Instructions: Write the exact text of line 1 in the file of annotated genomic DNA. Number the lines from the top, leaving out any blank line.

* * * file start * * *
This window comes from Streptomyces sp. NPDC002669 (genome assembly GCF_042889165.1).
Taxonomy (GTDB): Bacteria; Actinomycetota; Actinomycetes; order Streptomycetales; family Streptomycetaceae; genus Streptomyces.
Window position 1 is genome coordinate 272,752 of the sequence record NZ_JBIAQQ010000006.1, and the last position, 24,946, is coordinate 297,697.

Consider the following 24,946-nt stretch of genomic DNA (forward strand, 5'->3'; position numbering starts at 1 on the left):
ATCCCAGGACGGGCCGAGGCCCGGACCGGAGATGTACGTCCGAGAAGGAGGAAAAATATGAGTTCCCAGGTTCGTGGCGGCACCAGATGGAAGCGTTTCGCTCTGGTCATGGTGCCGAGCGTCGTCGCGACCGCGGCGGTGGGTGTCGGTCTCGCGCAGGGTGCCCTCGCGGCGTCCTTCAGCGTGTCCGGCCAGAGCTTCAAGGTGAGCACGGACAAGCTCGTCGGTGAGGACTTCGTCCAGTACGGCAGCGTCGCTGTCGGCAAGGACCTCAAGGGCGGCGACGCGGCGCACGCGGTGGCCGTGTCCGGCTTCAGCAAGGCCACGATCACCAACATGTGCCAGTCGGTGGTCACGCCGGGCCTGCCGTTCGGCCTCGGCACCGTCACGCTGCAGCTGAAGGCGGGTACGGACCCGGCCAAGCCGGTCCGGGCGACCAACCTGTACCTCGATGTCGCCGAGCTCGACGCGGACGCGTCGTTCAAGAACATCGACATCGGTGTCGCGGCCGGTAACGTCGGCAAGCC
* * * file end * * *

This window comes from Streptomyces sp. NPDC002669 (genome assembly GCF_042889165.1).